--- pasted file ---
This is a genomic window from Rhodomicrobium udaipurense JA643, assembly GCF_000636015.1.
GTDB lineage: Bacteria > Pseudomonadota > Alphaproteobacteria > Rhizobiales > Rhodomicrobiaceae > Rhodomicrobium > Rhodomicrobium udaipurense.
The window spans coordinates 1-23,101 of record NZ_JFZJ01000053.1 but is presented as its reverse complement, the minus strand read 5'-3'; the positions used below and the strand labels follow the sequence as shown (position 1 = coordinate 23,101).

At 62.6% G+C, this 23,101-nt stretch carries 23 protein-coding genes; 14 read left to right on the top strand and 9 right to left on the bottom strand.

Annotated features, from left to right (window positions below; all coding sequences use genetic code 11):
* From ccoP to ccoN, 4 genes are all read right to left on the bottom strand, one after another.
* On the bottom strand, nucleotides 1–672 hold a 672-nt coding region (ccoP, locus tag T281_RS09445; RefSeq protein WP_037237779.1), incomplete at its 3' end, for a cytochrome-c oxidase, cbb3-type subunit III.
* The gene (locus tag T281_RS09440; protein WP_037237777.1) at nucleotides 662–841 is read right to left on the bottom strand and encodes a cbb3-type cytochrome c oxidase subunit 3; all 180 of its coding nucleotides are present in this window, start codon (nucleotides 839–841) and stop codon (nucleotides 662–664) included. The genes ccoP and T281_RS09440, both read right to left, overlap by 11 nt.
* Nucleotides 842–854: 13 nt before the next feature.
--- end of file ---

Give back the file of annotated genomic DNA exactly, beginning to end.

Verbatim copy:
This is a genomic window from Rhodomicrobium udaipurense JA643, assembly GCF_000636015.1.
GTDB lineage: Bacteria > Pseudomonadota > Alphaproteobacteria > Rhizobiales > Rhodomicrobiaceae > Rhodomicrobium > Rhodomicrobium udaipurense.
The window spans coordinates 1-23,101 of record NZ_JFZJ01000053.1 but is presented as its reverse complement, the minus strand read 5'-3'; the positions used below and the strand labels follow the sequence as shown (position 1 = coordinate 23,101).

At 62.6% G+C, this 23,101-nt stretch carries 23 protein-coding genes; 14 read left to right on the top strand and 9 right to left on the bottom strand.

Annotated features, from left to right (window positions below; all coding sequences use genetic code 11):
* From ccoP to ccoN, 4 genes are all read right to left on the bottom strand, one after another.
* On the bottom strand, nucleotides 1–672 hold a 672-nt coding region (ccoP, locus tag T281_RS09445; RefSeq protein WP_037237779.1), incomplete at its 3' end, for a cytochrome-c oxidase, cbb3-type subunit III.
* The gene (locus tag T281_RS09440; protein WP_037237777.1) at nucleotides 662–841 is read right to left on the bottom strand and encodes a cbb3-type cytochrome c oxidase subunit 3; all 180 of its coding nucleotides are present in this window, start codon (nucleotides 839–841) and stop codon (nucleotides 662–664) included. The genes ccoP and T281_RS09440, both read right to left, overlap by 11 nt.
* Nucleotides 842–854: 13 nt before the next feature.